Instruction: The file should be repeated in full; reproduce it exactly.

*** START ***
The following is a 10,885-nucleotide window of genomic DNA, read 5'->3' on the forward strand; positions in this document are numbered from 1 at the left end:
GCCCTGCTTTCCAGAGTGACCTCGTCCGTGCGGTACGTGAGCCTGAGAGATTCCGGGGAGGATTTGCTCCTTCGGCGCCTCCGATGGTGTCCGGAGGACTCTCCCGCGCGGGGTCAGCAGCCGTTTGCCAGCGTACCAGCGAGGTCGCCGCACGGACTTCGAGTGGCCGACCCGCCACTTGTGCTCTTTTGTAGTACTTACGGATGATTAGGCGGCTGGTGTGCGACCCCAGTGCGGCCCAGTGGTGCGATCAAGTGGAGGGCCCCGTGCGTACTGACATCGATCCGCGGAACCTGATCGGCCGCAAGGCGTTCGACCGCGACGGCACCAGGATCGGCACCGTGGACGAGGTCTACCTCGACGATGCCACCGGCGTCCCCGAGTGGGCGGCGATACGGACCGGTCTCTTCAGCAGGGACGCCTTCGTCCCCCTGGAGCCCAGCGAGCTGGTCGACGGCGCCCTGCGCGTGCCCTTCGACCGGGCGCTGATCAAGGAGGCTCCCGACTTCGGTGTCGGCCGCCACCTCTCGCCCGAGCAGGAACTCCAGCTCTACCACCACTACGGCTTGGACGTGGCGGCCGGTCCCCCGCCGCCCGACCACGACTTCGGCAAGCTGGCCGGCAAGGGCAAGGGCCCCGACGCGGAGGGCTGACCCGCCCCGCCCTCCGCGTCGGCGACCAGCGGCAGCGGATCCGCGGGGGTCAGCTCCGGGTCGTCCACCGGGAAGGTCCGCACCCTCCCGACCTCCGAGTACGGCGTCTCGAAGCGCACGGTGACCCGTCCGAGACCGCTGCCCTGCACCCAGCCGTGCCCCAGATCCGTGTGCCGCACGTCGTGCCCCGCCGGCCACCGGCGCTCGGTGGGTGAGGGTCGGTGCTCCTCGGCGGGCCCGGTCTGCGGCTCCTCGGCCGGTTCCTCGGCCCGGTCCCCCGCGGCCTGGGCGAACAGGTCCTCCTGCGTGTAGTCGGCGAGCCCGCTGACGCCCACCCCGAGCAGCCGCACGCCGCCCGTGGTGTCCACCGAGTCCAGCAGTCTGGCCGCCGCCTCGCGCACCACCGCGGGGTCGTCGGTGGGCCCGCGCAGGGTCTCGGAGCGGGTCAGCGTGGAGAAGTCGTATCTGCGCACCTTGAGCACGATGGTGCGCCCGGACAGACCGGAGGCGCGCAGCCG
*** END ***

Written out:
The following is a 10,885-nucleotide window of genomic DNA, read 5'->3' on the forward strand; positions in this document are numbered from 1 at the left end:
GCCCTGCTTTCCAGAGTGACCTCGTCCGTGCGGTACGTGAGCCTGAGAGATTCCGGGGAGGATTTGCTCCTTCGGCGCCTCCGATGGTGTCCGGAGGACTCTCCCGCGCGGGGTCAGCAGCCGTTTGCCAGCGTACCAGCGAGGTCGCCGCACGGACTTCGAGTGGCCGACCCGCCACTTGTGCTCTTTTGTAGTACTTACGGATGATTAGGCGGCTGGTGTGCGACCCCAGTGCGGCCCAGTGGTGCGATCAAGTGGAGGGCCCCGTGCGTACTGACATCGATCCGCGGAACCTGATCGGCCGCAAGGCGTTCGACCGCGACGGCACCAGGATCGGCACCGTGGACGAGGTCTACCTCGACGATGCCACCGGCGTCCCCGAGTGGGCGGCGATACGGACCGGTCTCTTCAGCAGGGACGCCTTCGTCCCCCTGGAGCCCAGCGAGCTGGTCGACGGCGCCCTGCGCGTGCCCTTCGACCGGGCGCTGATCAAGGAGGCTCCCGACTTCGGTGTCGGCCGCCACCTCTCGCCCGAGCAGGAACTCCAGCTCTACCACCACTACGGCTTGGACGTGGCGGCCGGTCCCCCGCCGCCCGACCACGACTTCGGCAAGCTGGCCGGCAAGGGCAAGGGCCCCGACGCGGAGGGCTGACCCGCCCCGCCCTCCGCGTCGGCGACCAGCGGCAGCGGATCCGCGGGGGTCAGCTCCGGGTCGTCCACCGGGAAGGTCCGCACCCTCCCGACCTCCGAGTACGGCGTCTCGAAGCGCACGGTGACCCGTCCGAGACCGCTGCCCTGCACCCAGCCGTGCCCCAGATCCGTGTGCCGCACGTCGTGCCCCGCCGGCCACCGGCGCTCGGTGGGTGAGGGTCGGTGCTCCTCGGCGGGCCCGGTCTGCGGCTCCTCGGCCGGTTCCTCGGCCCGGTCCCCCGCGGCCTGGGCGAACAGGTCCTCCTGCGTGTAGTCGGCGAGCCCGCTGACGCCCACCCCGAGCAGCCGCACGCCGCCCGTGGTGTCCACCGAGTCCAGCAGTCTGGCCGCCGCCTCGCGCACCACCGCGGGGTCGTCGGTGGGCCCGCGCAGGGTCTCGGAGCGGGTCAGCGTGGAGAAGTCGTATCTGCGCACCTTGAGCACGATGGTGCGCCCGGACAGACCGGAGGCGCGCAGCCG